Can we measure the growth of our students’ social and emotional learning skills? Our country’s K-12 principals suggest a resounding yes. According to a 2017 survey from the Collaborative for Academic, Social, and Emotional Learning (CASEL), over 80% of K-12 principals believe in the importance of social and emotional skills, and over 70% recognize that these competencies can be accurately measured. The question is how. The CASEL results suggest that only a mere 17% of principals report that they are familiar with assessments that measure social and emotional learning—but they do exist. At the Housman Institute lab school, Beginnings School and Child Development Center, the pioneering begin to…ECSEL approach works to actively promote social and emotional skills in young children. These competencies, foundational for lifelong success, mental health, and well-being, include emotional competence, self-regulation, and prosocial skills, such as empathy. The training and research institute integrates assessments that measure these competencies in order to accurately assess children’s skills and the effectiveness of the begin to…ECSEL approach. Says Dr. Donna Housman, founder and CEO of the Housman Institute: “When we talk about social and emotional learning, we are really talking about promoting social and emotional competencies, such as self-regulation and empathy. Children need to be aware of, express appropriately, manage, and regulate the intensity of both their emotions and those of others. We need to be actively training our teachers in how best to support the growth of these competencies and, at the same time, evaluating how effective we are in meeting our teaching objectives.” One tool that Beginnings utilizes to measure these competencies is the Devereux Early Childhood Assessment (DECA), which assesses self-regulation, attachment, and initiative. The school also employs other psychometric measures to gauge emotional competence, empathy, and other pro-social skills for children as young as two-and-a-half years old. “Just as it is accepted that we need to be assessing literacy and numeracy skills during school years, we need to be addressing not only pre-literacy and pre-numeracy but also other social and emotional skills during preschool years,” stresses Dr. Housman. Pointing to the growing recognition of the important role these skills play in children’s development, Dr. Housman notes that the Organization for Economic Co-operation and Development (OECD) expanded their assessments this past May to include the Baby Pisa early learning assessment that measures academic, social and emotional competencies for five-year-olds including self-regulation and empathy. The CASEL report further suggests that while 70% of principals expect their teachers to be social and emotionally competent, 60% reference a lack of teacher training for supporting students. Dr. Housman agrees, explaining that she conducts weekly teacher trainings to scaffold her staff in incorporating these competencies. Concludes Dr. Housman: “Teacher training and assessment need to be fully incorporated into evidence-based early childhood programs to strengthen our ability not only as educators and caregivers but also as champions of our children and their future success.” This blog was reproduced from www.housmaninstitute.org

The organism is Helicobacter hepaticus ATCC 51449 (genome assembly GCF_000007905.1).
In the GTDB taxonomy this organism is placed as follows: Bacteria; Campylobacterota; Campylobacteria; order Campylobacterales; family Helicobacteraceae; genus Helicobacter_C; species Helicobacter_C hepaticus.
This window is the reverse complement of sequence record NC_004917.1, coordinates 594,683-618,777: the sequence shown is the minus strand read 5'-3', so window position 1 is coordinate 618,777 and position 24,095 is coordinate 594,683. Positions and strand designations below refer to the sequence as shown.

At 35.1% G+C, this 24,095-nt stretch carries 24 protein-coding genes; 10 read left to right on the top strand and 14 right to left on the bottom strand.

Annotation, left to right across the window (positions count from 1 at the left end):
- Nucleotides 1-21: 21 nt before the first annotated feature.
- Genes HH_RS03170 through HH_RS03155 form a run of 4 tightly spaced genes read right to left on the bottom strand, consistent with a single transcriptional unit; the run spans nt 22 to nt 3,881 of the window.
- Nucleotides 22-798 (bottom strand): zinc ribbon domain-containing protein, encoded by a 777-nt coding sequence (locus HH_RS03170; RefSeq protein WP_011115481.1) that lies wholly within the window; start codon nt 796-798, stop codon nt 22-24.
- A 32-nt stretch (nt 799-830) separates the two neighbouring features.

• News

    A Toddler Teacher’s Reflection: By Susan B. Hughes

    Elizabeth Wilcox       

    From the moment you enter the classroom, to the end of the day when you turn out the lights, our begin to…ECSEL teaching approach guides our day. When I enter the classroom to set it up for the morning, I am mindful of making sure that our teaching tools for emotional, cognitive and social development are ready for the day. I have learned how hard the child's brain has to work to try to understand words when they are overwhelmed with an emotion. I have learned to integrate our program tools and techniques to help children overcome the challenges inherent to their development so that they can thrive now and in the long-term. My aim every day is to get myself on the same page as each child to understand what the child is experiencing through observation, reading their cues, and engaging. All behavior has a reason behind it. If the behavior is inappropriate, I talk to the child using the techniques I’ve learned through our begin to…ECSEL approach around helping the child learn to identify and understand emotion. The aim is to channel the inappropriate behavior (action) into words. I let the child know when the expression of an emotion through behavior is not appropriate. If, for example, the child has hit another child, I guide the child to a more appropriate behavior like hitting a pillow. I help the child regulate and then help the child understand why the expressed behavior was inappropriate and how it made the other child feel. I have learned the importance of opening the door on an appropriate behavior after closing it on an inappropriate one. My goal is not to scold or ever shame a child. I recognize typical toddler behavior and I am here to guide the child. This approach I use throughout the day. The approach that Dr. Housman has taught me over the past five years is so vital. The practice of accurately identifying, expressing, understanding and ultimately managing emotions teaches the child so much. I see, as the year progresses, children begin to use program tools and techniques on their own. I see children learn that emotions — anger, sadness, fear, and happiness — are natural for them and for others and that what we need to learn is how to manage and express those emotions in appropriate ways. I see these young children become more attuned to their emotions and those of others every day. It amazes me that children so young can accomplish what we adults often struggle to do. I see why this process is so critical for lifelong emotional, cognitive and social success and how vital it is to be practiced each day. And I am grateful for it. Author and veteran teacher, Susan B. Hughes, works with children aged one and two years at Beginnings School and Child Development Center.